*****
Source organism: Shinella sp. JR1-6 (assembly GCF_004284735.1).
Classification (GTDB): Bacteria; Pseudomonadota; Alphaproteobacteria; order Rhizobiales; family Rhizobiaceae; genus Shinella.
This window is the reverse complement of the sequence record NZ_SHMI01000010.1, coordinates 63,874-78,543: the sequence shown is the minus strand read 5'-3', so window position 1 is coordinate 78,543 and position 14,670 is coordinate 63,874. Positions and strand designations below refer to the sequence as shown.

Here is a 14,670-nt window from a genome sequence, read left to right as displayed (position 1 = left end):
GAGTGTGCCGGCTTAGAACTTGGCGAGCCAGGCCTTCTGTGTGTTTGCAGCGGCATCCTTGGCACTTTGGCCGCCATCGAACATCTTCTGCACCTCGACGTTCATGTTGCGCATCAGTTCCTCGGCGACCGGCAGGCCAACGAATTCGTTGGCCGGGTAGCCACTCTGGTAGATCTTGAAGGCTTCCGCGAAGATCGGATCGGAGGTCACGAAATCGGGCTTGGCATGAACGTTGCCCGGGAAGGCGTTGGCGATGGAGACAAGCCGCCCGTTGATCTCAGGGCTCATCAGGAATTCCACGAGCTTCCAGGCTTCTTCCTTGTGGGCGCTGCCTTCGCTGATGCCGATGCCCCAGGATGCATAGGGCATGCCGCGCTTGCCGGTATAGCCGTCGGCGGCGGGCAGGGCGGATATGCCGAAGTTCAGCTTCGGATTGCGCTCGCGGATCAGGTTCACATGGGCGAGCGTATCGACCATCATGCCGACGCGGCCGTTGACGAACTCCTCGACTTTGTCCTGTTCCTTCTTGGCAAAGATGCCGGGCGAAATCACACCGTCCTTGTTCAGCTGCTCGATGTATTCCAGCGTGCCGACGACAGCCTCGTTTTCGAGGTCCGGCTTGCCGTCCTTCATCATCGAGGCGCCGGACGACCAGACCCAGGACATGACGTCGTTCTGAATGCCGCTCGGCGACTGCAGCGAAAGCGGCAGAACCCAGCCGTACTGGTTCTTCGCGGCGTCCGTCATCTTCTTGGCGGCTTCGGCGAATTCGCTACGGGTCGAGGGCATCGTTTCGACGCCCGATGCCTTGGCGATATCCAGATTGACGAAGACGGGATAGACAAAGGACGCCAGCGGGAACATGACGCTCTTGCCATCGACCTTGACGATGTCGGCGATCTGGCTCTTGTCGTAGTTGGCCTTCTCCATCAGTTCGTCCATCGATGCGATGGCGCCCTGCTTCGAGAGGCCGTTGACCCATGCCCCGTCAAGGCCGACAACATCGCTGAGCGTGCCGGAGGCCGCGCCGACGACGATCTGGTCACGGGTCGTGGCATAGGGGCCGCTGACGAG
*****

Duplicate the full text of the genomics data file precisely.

Source organism: Shinella sp. JR1-6 (assembly GCF_004284735.1).
Classification (GTDB): Bacteria; Pseudomonadota; Alphaproteobacteria; order Rhizobiales; family Rhizobiaceae; genus Shinella.
This window is the reverse complement of the sequence record NZ_SHMI01000010.1, coordinates 63,874-78,543: the sequence shown is the minus strand read 5'-3', so window position 1 is coordinate 78,543 and position 14,670 is coordinate 63,874. Positions and strand designations below refer to the sequence as shown.

Here is a 14,670-nt window from a genome sequence, read left to right as displayed (position 1 = left end):
GAGTGTGCCGGCTTAGAACTTGGCGAGCCAGGCCTTCTGTGTGTTTGCAGCGGCATCCTTGGCACTTTGGCCGCCATCGAACATCTTCTGCACCTCGACGTTCATGTTGCGCATCAGTTCCTCGGCGACCGGCAGGCCAACGAATTCGTTGGCCGGGTAGCCACTCTGGTAGATCTTGAAGGCTTCCGCGAAGATCGGATCGGAGGTCACGAAATCGGGCTTGGCATGAACGTTGCCCGGGAAGGCGTTGGCGATGGAGACAAGCCGCCCGTTGATCTCAGGGCTCATCAGGAATTCCACGAGCTTCCAGGCTTCTTCCTTGTGGGCGCTGCCTTCGCTGATGCCGATGCCCCAGGATGCATAGGGCATGCCGCGCTTGCCGGTATAGCCGTCGGCGGCGGGCAGGGCGGATATGCCGAAGTTCAGCTTCGGATTGCGCTCGCGGATCAGGTTCACATGGGCGAGCGTATCGACCATCATGCCGACGCGGCCGTTGACGAACTCCTCGACTTTGTCCTGTTCCTTCTTGGCAAAGATGCCGGGCGAAATCACACCGTCCTTGTTCAGCTGCTCGATGTATTCCAGCGTGCCGACGACAGCCTCGTTTTCGAGGTCCGGCTTGCCGTCCTTCATCATCGAGGCGCCGGACGACCAGACCCAGGACATGACGTCGTTCTGAATGCCGCTCGGCGACTGCAGCGAAAGCGGCAGAACCCAGCCGTACTGGTTCTTCGCGGCGTCCGTCATCTTCTTGGCGGCTTCGGCGAATTCGCTACGGGTCGAGGGCATCGTTTCGACGCCCGATGCCTTGGCGATATCCAGATTGACGAAGACGGGATAGACAAAGGACGCCAGCGGGAACATGACGCTCTTGCCATCGACCTTGACGATGTCGGCGATCTGGCTCTTGTCGTAGTTGGCCTTCTCCATCAGTTCGTCCATCGATGCGATGGCGCCCTGCTTCGAGAGGCCGTTGACCCATGCCCCGTCAAGGCCGACAACATCGCTGAGCGTGCCGGAGGCCGCGCCGACGACGATCTGGTCACGGGTCGTGGCATAGGGGCCGCTGACGAG